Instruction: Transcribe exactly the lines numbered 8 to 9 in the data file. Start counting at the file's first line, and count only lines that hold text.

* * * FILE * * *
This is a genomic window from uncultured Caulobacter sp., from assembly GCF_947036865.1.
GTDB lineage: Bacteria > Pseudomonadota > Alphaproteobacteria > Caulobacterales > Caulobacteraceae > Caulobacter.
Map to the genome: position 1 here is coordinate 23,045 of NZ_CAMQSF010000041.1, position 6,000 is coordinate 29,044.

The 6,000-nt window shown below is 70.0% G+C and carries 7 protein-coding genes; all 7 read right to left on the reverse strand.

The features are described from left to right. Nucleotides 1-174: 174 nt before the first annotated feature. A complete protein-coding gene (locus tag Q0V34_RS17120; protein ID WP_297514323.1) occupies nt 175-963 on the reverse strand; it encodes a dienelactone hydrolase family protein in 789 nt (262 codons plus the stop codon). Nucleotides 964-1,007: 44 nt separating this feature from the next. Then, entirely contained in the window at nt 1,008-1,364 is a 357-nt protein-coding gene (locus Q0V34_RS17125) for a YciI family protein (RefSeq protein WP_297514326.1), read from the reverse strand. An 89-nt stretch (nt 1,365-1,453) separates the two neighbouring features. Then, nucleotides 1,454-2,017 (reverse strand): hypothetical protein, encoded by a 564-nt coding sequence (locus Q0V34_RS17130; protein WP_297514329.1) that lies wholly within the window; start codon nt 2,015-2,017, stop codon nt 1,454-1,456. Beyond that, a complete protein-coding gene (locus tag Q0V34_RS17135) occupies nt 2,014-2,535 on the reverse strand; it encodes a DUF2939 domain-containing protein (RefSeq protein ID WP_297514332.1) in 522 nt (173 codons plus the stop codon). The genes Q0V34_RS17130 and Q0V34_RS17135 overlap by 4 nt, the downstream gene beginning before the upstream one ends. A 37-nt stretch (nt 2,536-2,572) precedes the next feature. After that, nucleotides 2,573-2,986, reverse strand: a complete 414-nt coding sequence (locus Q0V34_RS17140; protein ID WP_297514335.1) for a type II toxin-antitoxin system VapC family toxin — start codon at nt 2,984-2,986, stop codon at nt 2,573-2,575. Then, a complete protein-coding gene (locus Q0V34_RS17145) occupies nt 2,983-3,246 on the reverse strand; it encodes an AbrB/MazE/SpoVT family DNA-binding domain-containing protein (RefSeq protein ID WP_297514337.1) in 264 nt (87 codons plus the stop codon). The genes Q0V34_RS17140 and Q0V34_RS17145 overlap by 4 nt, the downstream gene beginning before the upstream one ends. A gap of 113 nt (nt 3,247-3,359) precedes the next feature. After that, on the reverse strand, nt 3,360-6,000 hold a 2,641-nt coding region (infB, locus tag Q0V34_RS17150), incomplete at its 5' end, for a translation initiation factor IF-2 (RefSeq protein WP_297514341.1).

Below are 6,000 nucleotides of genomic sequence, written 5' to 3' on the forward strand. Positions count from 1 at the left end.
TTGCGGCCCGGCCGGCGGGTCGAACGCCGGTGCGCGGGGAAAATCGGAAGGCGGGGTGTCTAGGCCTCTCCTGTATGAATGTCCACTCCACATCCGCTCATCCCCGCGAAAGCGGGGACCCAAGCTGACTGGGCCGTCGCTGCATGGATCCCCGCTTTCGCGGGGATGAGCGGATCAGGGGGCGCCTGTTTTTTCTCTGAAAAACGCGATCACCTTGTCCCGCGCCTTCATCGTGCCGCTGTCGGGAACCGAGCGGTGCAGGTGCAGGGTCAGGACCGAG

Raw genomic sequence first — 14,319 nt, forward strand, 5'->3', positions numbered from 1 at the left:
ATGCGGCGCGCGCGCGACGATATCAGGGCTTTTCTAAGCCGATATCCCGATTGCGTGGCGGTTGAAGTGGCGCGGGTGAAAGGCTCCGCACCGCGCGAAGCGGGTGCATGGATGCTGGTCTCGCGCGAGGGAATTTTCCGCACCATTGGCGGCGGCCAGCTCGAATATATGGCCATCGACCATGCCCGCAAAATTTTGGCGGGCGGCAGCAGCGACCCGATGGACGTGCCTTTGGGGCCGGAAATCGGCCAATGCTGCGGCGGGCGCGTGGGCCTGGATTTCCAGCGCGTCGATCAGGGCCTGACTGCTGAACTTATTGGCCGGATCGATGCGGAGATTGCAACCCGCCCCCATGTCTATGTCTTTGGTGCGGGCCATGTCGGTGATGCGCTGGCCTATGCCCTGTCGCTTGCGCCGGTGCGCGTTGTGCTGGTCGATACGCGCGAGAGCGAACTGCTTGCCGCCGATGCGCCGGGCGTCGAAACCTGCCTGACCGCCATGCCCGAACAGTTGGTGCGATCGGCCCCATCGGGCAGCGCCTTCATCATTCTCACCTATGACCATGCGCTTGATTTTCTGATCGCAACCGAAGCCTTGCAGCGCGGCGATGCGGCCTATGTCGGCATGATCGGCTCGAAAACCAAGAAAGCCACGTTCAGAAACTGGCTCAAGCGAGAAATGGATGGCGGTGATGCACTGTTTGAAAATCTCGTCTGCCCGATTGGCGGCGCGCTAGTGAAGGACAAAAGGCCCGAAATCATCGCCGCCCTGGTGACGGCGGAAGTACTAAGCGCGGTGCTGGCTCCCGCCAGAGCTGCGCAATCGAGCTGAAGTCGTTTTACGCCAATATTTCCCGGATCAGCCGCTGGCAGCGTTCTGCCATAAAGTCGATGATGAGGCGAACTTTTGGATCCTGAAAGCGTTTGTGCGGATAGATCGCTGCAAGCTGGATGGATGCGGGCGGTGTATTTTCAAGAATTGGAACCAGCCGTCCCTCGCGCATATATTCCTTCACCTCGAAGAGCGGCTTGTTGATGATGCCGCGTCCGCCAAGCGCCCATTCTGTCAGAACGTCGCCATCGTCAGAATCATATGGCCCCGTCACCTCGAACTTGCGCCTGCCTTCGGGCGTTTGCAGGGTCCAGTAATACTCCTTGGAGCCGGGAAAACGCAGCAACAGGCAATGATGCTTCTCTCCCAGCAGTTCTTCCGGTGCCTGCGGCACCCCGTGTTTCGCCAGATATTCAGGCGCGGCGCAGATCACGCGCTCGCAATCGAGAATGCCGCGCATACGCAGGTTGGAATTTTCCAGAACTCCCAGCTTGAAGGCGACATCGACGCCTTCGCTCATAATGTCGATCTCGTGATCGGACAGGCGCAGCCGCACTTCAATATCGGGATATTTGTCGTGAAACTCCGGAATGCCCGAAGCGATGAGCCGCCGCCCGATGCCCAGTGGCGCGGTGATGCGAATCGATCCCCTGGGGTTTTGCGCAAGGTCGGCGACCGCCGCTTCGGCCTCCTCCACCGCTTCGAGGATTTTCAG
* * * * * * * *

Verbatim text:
Raw genomic sequence first — 14,319 nt, forward strand, 5'->3', positions numbered from 1 at the left:
ATGCGGCGCGCGCGCGACGATATCAGGGCTTTTCTAAGCCGATATCCCGATTGCGTGGCGGTTGAAGTGGCGCGGGTGAAAGGCTCCGCACCGCGCGAAGCGGGTGCATGGATGCTGGTCTCGCGCGAGGGAATTTTCCGCACCATTGGCGGCGGCCAGCTCGAATATATGGCCATCGACCATGCCCGCAAAATTTTGGCGGGCGGCAGCAGCGACCCGATGGACGTGCCTTTGGGGCCGGAAATCGGCCAATGCTGCGGCGGGCGCGTGGGCCTGGATTTCCAGCGCGTCGATCAGGGCCTGACTGCTGAACTTATTGGCCGGATCGATGCGGAGATTGCAACCCGCCCCCATGTCTATGTCTTTGGTGCGGGCCATGTCGGTGATGCGCTGGCCTATGCCCTGTCGCTTGCGCCGGTGCGCGTTGTGCTGGTCGATACGCGCGAGAGCGAACTGCTTGCCGCCGATGCGCCGGGCGTCGAAACCTGCCTGACCGCCATGCCCGAACAGTTGGTGCGATCGGCCCCATCGGGCAGCGCCTTCATCATTCTCACCTATGACCATGCGCTTGATTTTCTGATCGCAACCGAAGCCTTGCAGCGCGGCGATGCGGCCTATGTCGGCATGATCGGCTCGAAAACCAAGAAAGCCACGTTCAGAAACTGGCTCAAGCGAGAAATGGATGGCGGTGATGCACTGTTTGAAAATCTCGTCTGCCCGATTGGCGGCGCGCTAGTGAAGGACAAAAGGCCCGAAATCATCGCCGCCCTGGTGACGGCGGAAGTACTAAGCGCGGTGCTGGCTCCCGCCAGAGCTGCGCAATCGAGCTGAAGTCGTTTTACGCCAATATTTCCCGGATCAGCCGCTGGCAGCGTTCTGCCATAAAGTCGATGATGAGGCGAACTTTTGGATCCTGAAAGCGTTTGTGCGGATAGATCGCTGCAAGCTGGATGGATGCGGGCGGTGTATTTTCAAGAATTGGAACCAGCCGTCCCTCGCGCATATATTCCTTCACCTCGAAGAGCGGCTTGTTGATGATGCCGCGTCCGCCAAGCGCCCATTCTGTCAGAACGTCGCCATCGTCAGAATCATATGGCCCCGTCACCTCGAACTTGCGCCTGCCTTCGGGCGTTTGCAGGGTCCAGTAATACTCCTTGGAGCCGGGAAAACGCAGCAACAGGCAATGATGCTTCTCTCCCAGCAGTTCTTCCGGTGCCTGCGGCACCCCGTGTTTCGCCAGATATTCAGGCGCGGCGCAGATCACGCGCTCGCAATCGAGAATGCCGCGCATACGCAGGTTGGAATTTTCCAGAACTCCCAGCTTGAAGGCGACATCGACGCCTTCGCTCATAATGTCGATCTCGTGATCGGACAGGCGCAGCCGCACTTCAATATCGGGATATTTGTCGTGAAACTCCGGAATGCCCGAAGCGATGAGCCGCCGCCCGATGCCCAGTGGCGCGGTGATGCGAATCGATCCCCTGGGGTTTTGCGCAAGGTCGGCGACCGCCGCTTCGGCCTCCTCCACCGCTTCGAGGATTTTCAG